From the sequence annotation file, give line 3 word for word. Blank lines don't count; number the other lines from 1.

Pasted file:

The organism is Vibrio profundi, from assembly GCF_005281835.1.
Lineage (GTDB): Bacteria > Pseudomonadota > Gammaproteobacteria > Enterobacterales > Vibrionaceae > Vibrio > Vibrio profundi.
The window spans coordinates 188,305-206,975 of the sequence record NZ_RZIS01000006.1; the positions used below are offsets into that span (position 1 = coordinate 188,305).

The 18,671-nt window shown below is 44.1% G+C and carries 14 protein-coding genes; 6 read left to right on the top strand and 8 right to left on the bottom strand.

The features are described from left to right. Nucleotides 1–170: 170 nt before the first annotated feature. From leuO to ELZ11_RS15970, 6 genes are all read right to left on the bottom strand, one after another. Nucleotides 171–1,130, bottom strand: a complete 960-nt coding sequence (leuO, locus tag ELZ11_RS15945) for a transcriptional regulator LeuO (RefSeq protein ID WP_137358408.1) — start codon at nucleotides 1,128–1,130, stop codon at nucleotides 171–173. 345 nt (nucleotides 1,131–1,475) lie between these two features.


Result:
The window spans coordinates 188,305-206,975 of the sequence record NZ_RZIS01000006.1; the positions used below are offsets into that span (position 1 = coordinate 188,305).